In the view of Philip Roth’s narrator in The Plot Against America—a fictional account of how fascism might have come to the United States in 1940—history as schoolchildren study it is the story “turned wrong way around”: a tale told after the fact, with “everything . . . chronicled on the page as inevitable.” By contrast, the narrator asserts, history experienced in real time is a story of the “relentless unforeseen.”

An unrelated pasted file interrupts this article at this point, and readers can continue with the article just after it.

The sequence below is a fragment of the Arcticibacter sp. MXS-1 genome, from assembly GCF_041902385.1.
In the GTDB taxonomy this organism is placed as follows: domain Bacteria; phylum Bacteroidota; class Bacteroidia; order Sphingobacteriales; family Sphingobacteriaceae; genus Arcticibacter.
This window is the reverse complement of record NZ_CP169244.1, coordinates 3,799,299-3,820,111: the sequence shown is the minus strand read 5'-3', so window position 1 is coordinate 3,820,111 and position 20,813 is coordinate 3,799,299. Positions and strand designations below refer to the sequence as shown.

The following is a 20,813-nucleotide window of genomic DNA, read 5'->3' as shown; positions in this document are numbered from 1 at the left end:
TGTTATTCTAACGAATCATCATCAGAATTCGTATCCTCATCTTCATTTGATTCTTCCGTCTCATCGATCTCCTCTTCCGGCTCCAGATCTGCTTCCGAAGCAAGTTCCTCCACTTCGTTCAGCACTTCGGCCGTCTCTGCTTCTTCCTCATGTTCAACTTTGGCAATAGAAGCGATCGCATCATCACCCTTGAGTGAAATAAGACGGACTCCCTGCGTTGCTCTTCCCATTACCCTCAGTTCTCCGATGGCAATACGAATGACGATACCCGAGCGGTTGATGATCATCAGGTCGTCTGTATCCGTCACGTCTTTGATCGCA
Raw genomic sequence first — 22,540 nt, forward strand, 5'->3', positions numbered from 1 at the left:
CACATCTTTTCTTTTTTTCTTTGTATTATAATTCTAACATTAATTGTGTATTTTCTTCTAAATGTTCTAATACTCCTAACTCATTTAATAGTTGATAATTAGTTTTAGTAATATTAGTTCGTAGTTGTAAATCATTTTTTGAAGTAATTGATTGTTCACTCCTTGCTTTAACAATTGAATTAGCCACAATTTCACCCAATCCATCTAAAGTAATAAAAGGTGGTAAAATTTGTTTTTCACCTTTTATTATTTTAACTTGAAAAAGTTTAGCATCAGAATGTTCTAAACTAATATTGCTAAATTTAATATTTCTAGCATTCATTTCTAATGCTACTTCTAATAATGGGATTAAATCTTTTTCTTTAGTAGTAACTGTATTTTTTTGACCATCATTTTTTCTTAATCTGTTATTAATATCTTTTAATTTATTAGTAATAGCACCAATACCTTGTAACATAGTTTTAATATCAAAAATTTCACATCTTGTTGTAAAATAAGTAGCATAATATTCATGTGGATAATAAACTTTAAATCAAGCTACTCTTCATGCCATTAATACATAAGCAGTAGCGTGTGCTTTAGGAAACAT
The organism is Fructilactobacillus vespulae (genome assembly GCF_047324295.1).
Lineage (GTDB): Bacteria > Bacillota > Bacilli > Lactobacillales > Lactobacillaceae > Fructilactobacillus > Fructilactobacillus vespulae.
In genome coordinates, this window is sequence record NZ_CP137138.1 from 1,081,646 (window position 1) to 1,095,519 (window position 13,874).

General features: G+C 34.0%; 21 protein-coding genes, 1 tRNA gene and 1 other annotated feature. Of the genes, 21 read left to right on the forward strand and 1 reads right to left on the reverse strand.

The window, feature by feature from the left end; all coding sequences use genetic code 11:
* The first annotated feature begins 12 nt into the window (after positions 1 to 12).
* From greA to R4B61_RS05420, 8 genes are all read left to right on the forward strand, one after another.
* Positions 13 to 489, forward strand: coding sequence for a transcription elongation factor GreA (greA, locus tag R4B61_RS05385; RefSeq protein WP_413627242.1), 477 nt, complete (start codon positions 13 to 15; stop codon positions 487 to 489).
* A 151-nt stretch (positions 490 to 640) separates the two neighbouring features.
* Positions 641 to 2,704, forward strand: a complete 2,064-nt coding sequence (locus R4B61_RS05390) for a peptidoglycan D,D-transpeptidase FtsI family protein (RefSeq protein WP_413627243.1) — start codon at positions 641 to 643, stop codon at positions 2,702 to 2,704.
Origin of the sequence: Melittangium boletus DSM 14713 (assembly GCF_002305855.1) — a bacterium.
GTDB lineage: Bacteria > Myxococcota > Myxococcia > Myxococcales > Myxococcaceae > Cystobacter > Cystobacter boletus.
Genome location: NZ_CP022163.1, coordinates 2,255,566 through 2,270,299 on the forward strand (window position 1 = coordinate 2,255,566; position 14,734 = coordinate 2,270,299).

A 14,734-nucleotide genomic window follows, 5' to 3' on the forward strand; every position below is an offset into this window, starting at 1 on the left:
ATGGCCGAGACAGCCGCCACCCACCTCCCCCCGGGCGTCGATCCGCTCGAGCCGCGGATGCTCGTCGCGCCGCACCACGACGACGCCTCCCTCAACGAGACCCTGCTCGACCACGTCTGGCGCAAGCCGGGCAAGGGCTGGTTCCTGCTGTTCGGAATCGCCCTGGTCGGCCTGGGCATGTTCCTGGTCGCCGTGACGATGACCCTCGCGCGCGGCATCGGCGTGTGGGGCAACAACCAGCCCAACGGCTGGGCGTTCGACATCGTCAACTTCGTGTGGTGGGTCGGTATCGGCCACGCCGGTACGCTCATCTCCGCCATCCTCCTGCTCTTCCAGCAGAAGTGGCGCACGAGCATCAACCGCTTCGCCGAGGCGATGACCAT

Could Jewish and Zionist Leaders Have Done More to Rescue the Jews of Poland?
That is the question a new history of Polish Jewry in the 1930s asks and—with one large exception—answers well.